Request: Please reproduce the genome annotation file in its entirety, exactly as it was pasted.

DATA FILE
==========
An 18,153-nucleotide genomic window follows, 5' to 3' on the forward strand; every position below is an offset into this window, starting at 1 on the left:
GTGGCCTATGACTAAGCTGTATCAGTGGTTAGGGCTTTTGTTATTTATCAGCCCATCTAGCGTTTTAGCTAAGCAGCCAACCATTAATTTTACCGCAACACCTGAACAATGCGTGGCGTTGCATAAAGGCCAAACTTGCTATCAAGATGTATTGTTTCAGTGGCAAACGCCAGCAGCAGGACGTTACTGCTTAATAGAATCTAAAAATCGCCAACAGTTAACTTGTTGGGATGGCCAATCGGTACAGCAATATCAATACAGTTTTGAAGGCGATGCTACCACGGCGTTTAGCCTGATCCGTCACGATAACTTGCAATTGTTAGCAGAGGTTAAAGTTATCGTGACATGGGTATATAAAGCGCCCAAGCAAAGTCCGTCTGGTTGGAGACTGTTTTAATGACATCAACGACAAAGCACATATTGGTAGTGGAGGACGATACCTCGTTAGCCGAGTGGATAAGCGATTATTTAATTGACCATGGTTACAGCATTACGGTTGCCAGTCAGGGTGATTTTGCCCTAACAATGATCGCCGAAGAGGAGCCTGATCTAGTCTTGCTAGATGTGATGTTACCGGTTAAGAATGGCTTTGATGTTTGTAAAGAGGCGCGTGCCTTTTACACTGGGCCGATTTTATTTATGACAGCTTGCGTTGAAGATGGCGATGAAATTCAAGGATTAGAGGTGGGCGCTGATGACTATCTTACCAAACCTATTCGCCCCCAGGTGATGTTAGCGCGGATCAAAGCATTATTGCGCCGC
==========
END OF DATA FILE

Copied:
An 18,153-nucleotide genomic window follows, 5' to 3' on the forward strand; every position below is an offset into this window, starting at 1 on the left:
GTGGCCTATGACTAAGCTGTATCAGTGGTTAGGGCTTTTGTTATTTATCAGCCCATCTAGCGTTTTAGCTAAGCAGCCAACCATTAATTTTACCGCAACACCTGAACAATGCGTGGCGTTGCATAAAGGCCAAACTTGCTATCAAGATGTATTGTTTCAGTGGCAAACGCCAGCAGCAGGACGTTACTGCTTAATAGAATCTAAAAATCGCCAACAGTTAACTTGTTGGGATGGCCAATCGGTACAGCAATATCAATACAGTTTTGAAGGCGATGCTACCACGGCGTTTAGCCTGATCCGTCACGATAACTTGCAATTGTTAGCAGAGGTTAAAGTTATCGTGACATGGGTATATAAAGCGCCCAAGCAAAGTCCGTCTGGTTGGAGACTGTTTTAATGACATCAACGACAAAGCACATATTGGTAGTGGAGGACGATACCTCGTTAGCCGAGTGGATAAGCGATTATTTAATTGACCATGGTTACAGCATTACGGTTGCCAGTCAGGGTGATTTTGCCCTAACAATGATCGCCGAAGAGGAGCCTGATCTAGTCTTGCTAGATGTGATGTTACCGGTTAAGAATGGCTTTGATGTTTGTAAAGAGGCGCGTGCCTTTTACACTGGGCCGATTTTATTTATGACAGCTTGCGTTGAAGATGGCGATGAAATTCAAGGATTAGAGGTGGGCGCTGATGACTATCTTACCAAACCTATTCGCCCCCAGGTGATGTTAGCGCGGATCAAAGCATTATTGCGCCGC